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Homework Help: Sketch the region R=T(S) in xy-space

  1. Mar 26, 2008 #1
    1. The problem statement, all variables and given/known data

    Consider the rectangle S=[0,1]x[0,[tex]\pi[/tex]/2]
    Sketch the region R=T(S) in xy-space.


    2. Relevant equations
    T(r,[tex]\theta[/tex]) = (rcos[tex]\theta[/tex],rsin[tex]\theta[/tex])

    3. The attempt at a solution
    how is the given a rectangle in polar coordinates? it seems to me to be a quarter circle
     
    Last edited: Mar 26, 2008
  2. jcsd
  3. Mar 26, 2008 #2

    Dick

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    S is a 'rectangle' in cartesian [r,theta] space. The image of T in cartesian [x,y] space is, indeed, a quarter circle. If you regard T as a transformation between polar r-theta coordinates and cartesian x-y coordinates then it is really a quarter circle in both. I'll admit the difference is a bit confusing if you are used to thinking of r,theta as polar coordinates. If it helps try thinking of T(x,y)=(x*cos(y),x*sin(y)) both in cartesian coordinates. That really does take a rectangle into a quarter circle.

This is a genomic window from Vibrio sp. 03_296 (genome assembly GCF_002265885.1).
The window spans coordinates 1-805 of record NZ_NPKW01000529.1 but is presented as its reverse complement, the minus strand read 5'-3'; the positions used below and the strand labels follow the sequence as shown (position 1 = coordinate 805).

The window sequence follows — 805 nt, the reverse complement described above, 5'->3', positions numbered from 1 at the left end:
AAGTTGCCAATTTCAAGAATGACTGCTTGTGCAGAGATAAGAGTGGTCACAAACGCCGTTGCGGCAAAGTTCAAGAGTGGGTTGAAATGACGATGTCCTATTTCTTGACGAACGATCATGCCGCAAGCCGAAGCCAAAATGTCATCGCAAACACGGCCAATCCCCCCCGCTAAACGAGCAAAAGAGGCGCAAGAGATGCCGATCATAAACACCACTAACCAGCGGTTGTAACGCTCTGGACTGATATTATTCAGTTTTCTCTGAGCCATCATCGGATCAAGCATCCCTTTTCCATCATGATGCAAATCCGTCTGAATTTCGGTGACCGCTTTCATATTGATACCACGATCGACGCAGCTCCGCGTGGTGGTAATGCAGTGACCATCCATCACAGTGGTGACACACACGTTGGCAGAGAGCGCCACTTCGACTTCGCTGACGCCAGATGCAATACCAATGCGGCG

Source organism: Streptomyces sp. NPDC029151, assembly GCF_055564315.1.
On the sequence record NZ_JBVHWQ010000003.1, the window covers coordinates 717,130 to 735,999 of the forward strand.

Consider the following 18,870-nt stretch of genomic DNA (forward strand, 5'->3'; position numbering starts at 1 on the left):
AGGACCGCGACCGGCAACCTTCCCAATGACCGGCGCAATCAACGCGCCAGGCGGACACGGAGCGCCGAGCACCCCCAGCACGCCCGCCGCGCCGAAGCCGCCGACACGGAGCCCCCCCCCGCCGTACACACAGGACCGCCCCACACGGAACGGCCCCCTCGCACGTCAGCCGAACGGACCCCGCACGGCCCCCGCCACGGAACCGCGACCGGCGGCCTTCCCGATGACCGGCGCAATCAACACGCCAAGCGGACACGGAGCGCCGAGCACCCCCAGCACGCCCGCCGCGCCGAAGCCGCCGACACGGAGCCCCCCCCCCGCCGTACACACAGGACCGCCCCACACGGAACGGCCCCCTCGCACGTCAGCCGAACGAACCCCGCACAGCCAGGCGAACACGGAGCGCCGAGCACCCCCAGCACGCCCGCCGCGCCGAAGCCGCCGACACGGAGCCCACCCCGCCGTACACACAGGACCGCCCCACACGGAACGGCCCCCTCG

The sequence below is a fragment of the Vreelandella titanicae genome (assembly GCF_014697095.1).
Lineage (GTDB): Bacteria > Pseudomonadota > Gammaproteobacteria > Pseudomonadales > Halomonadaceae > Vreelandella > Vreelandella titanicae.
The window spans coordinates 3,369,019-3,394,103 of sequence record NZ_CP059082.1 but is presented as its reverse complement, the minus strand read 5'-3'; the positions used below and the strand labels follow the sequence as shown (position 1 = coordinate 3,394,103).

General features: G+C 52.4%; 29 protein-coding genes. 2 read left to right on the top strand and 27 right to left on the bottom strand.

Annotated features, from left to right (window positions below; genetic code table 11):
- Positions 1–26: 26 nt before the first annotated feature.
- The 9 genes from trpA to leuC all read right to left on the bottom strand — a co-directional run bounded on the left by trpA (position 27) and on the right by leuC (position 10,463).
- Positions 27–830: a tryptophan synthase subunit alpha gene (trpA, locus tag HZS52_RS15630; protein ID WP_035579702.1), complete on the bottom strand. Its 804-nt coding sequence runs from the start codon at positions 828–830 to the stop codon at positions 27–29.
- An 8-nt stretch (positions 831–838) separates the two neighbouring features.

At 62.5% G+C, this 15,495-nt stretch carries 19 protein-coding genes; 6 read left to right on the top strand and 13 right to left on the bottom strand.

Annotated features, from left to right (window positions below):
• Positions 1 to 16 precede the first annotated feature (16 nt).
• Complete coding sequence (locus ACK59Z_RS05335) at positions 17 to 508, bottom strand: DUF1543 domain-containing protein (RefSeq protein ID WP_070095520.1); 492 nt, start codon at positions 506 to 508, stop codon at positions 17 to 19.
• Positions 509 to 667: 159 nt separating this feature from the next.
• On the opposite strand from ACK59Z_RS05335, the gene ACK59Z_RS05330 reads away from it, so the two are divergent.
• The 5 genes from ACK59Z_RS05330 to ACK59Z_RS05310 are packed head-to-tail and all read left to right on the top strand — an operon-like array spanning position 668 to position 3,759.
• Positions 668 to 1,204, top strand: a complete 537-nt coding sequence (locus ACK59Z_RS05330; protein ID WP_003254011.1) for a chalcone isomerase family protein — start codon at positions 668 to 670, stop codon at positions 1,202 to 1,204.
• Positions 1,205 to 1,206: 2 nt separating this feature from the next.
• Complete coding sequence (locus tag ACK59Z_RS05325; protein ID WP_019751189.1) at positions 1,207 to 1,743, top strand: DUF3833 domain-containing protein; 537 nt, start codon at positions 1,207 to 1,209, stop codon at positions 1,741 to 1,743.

Last edited: Mar 26, 2008
  4. Mar 27, 2008 #3

    tiny-tim

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    Welcome to PF!

    Hi stvnseagal! Welcome to PF! :smile:

    I think the question is just trying to confuse you …

    Technically, "rectangle" means all its angles are right-angles - which they are! :smile:

    It's just that there's only three of them!

    :smile: Don't worry! :smile:
     
  5. Mar 27, 2008 #4

    HallsofIvy

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    It is a rectangle in "r, [itex]\theta[/itex]" space, not in x,y space. Since the two vertices (0, 0) and (0, [itex]\pi/2[/itex]) both have r= 0, T transforms both of them into the single point (0,0) in x,y space. (1, 0) in r, [itex]\theta[/itex] space is transformed into (1, 0) in xy space and (0, 1) in r, [itex]\theta[/itex] space is transformed into (0, 1) in xy space.

    Tiny Tim, "technically" a rectangle has four vertices! As I said, the "rectangle" part on applies to r, [itex]\theta[/itex] space.
     
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